Good Fats and Bad Fats

Saturated. Monounsaturated. Trans fats. Polyunsaturated.  Many foods contain fats; it can be confusing as to which the good fats are and which the bad fats are.

Monounsaturated Fats

Monounsaturated fats are liquid at room temperature and solid when refrigerated. Considered one of the healthiest fats, these should make up the bulk of your daily fat intake.

Monounsaturated fats are found in high concentrations in these foods:

  • Olive oil
  • Canola (rapeseed) oil
  • Peanut oils
  • Most nuts (excluding walnuts), nut oils, and nut butter (such as peanut butter)
  • Olives
  • Avocados

Polyunsaturated Fats

Polyunsaturated fats are similar to monounsaturated fats but also contain omega-3 and omega-6 fatty acids.

Polyunsaturated fats are found primarily in:

  • Corn oil
  • Soybean oil
  • Safflower oil
  • Flax oil and flax seeds
  • Sunflower oil
  • Walnuts
  • Fish

 Saturated fats

Saturated fats are solid or waxy at room temperature. They can raise your LDL cholesterol (bad) levels, so it is best to consume these in moderation.

Listed below are some foods that are high in saturated fat.

  • Beef, pork, lamb, veal, and the skin of poultry
  • Hot dogs, bacon, and high-fat luncheon meats (such as salami and bologna)
  • High-fat dairy products (such as whole milk, 2% milk, 4% cottage cheese)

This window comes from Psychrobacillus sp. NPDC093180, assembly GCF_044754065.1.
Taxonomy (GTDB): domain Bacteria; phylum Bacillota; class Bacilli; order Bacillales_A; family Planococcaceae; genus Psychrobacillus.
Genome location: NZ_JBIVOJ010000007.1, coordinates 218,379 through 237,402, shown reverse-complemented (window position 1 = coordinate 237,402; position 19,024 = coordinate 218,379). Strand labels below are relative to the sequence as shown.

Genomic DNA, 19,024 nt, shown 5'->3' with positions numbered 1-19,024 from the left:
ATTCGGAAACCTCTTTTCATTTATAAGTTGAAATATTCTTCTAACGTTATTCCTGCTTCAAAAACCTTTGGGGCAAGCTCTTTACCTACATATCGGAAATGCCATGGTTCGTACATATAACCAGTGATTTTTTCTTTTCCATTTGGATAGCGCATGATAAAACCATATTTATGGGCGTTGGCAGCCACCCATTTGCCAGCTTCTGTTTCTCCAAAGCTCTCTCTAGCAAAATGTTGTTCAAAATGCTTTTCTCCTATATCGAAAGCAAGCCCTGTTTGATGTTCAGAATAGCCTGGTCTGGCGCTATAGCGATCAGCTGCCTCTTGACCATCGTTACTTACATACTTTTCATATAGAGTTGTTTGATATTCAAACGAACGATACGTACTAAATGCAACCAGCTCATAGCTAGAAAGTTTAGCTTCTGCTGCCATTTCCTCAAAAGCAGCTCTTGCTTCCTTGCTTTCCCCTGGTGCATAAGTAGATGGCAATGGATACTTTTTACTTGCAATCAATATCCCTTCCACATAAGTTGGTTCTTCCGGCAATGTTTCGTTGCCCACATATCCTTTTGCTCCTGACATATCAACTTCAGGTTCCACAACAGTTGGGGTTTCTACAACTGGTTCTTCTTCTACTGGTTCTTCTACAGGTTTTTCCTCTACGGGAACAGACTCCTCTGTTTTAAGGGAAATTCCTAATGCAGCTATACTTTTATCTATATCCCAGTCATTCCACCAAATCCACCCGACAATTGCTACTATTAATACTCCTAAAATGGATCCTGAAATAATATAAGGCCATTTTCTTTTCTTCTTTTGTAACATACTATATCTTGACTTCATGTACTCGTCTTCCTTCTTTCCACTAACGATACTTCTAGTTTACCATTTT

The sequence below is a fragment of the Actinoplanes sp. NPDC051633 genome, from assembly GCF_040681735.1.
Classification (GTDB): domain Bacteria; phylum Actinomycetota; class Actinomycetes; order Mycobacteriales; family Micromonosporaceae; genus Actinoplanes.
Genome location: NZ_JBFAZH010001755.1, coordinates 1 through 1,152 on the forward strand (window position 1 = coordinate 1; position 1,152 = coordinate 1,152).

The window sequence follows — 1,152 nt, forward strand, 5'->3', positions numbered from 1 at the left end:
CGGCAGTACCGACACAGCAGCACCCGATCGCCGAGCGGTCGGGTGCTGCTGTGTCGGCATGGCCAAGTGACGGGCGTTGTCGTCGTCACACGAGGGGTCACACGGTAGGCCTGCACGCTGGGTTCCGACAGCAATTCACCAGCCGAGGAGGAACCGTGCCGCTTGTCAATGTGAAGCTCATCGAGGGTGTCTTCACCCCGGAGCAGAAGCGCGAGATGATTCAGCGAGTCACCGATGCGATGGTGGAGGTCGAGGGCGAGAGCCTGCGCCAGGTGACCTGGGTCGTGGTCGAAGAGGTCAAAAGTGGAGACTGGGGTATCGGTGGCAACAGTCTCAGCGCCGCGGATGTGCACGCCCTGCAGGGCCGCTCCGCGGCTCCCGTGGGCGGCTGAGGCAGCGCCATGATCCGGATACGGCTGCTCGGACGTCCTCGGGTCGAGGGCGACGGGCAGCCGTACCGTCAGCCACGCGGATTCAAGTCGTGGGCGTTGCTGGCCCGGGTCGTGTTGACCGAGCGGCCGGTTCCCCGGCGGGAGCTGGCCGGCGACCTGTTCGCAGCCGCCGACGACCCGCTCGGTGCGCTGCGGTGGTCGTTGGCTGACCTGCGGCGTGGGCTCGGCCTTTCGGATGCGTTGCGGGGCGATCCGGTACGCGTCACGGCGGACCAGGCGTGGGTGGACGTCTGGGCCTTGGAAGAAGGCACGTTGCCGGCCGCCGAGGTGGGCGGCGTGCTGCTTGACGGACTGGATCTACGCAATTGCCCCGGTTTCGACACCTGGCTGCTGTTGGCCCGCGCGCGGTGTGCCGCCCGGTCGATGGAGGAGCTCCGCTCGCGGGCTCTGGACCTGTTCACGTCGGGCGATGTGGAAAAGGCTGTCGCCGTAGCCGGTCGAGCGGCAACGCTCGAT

• Butter and lard
  • Sauces and gravies made from animal fat
  • Most fried foods and fast foods
  • Bacon fat
  • Tropical oils – palm, palm kernel, and coconut
  • Desserts and sweets made with lard, butter, or tropical oils

Trans Fats

Trans Fats form when liquid fat converts to solid fat through a process called hydrogenation. Many manufacturers use hydrogenated fats in their ingredients because it helps increase shelf life and improves texture and consistency.

There are currently no safe trans fat levels that should be consumed daily, so for your heart health, you need to limit consumption of these foods. If the ingredients list “Partially Hydrogenated Oils,” the product contains trans fats.

Listed below, are foods that may contain trans fats:

  • Most processed foods, including cookies, crackers, fried snacks, baked goods
  • Shortening and stick margarine
  • Almost all fast foods and fried foods.
  • Coffee Creamers.
  • Microwave popcorn.
  • Canned frosting.

If you have questions regarding your heart health and fat intake, contact your primary care provider.

Kim Davis, APRN-CNP
Ringling Family Care


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